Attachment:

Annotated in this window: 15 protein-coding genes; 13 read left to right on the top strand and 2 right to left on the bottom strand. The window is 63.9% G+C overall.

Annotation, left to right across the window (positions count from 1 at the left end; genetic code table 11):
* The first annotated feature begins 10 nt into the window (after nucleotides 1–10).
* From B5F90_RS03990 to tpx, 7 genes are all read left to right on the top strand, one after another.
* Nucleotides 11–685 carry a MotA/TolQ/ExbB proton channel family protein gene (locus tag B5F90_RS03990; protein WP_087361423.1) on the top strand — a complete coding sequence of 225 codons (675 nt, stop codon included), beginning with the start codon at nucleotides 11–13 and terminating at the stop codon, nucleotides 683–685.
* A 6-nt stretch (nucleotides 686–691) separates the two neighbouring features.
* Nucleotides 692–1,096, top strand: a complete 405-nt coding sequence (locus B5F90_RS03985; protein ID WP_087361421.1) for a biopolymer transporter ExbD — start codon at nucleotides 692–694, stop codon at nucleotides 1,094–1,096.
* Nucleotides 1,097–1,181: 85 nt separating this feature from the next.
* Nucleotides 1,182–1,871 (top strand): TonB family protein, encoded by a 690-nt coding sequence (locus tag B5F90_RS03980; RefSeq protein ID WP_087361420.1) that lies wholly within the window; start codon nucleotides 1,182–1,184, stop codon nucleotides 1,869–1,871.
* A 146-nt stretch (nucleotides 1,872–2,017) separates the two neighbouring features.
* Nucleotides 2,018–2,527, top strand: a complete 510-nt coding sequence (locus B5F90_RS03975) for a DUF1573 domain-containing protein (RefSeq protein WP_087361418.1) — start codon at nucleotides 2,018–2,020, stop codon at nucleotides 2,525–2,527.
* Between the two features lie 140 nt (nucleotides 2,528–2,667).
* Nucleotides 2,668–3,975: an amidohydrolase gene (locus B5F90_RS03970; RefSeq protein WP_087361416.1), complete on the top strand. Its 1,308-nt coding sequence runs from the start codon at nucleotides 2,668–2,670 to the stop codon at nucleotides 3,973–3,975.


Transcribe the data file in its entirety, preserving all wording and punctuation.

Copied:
Annotated in this window: 15 protein-coding genes; 13 read left to right on the top strand and 2 right to left on the bottom strand. The window is 63.9% G+C overall.

Annotation, left to right across the window (positions count from 1 at the left end; genetic code table 11):
* The first annotated feature begins 10 nt into the window (after nucleotides 1–10).
* From B5F90_RS03990 to tpx, 7 genes are all read left to right on the top strand, one after another.
* Nucleotides 11–685 carry a MotA/TolQ/ExbB proton channel family protein gene (locus tag B5F90_RS03990; protein WP_087361423.1) on the top strand — a complete coding sequence of 225 codons (675 nt, stop codon included), beginning with the start codon at nucleotides 11–13 and terminating at the stop codon, nucleotides 683–685.
* A 6-nt stretch (nucleotides 686–691) separates the two neighbouring features.
* Nucleotides 692–1,096, top strand: a complete 405-nt coding sequence (locus B5F90_RS03985; protein ID WP_087361421.1) for a biopolymer transporter ExbD — start codon at nucleotides 692–694, stop codon at nucleotides 1,094–1,096.
* Nucleotides 1,097–1,181: 85 nt separating this feature from the next.
* Nucleotides 1,182–1,871 (top strand): TonB family protein, encoded by a 690-nt coding sequence (locus tag B5F90_RS03980; RefSeq protein ID WP_087361420.1) that lies wholly within the window; start codon nucleotides 1,182–1,184, stop codon nucleotides 1,869–1,871.
* A 146-nt stretch (nucleotides 1,872–2,017) separates the two neighbouring features.
* Nucleotides 2,018–2,527, top strand: a complete 510-nt coding sequence (locus B5F90_RS03975) for a DUF1573 domain-containing protein (RefSeq protein WP_087361418.1) — start codon at nucleotides 2,018–2,020, stop codon at nucleotides 2,525–2,527.
* Between the two features lie 140 nt (nucleotides 2,528–2,667).
* Nucleotides 2,668–3,975: an amidohydrolase gene (locus B5F90_RS03970; RefSeq protein WP_087361416.1), complete on the top strand. Its 1,308-nt coding sequence runs from the start codon at nucleotides 2,668–2,670 to the stop codon at nucleotides 3,973–3,975.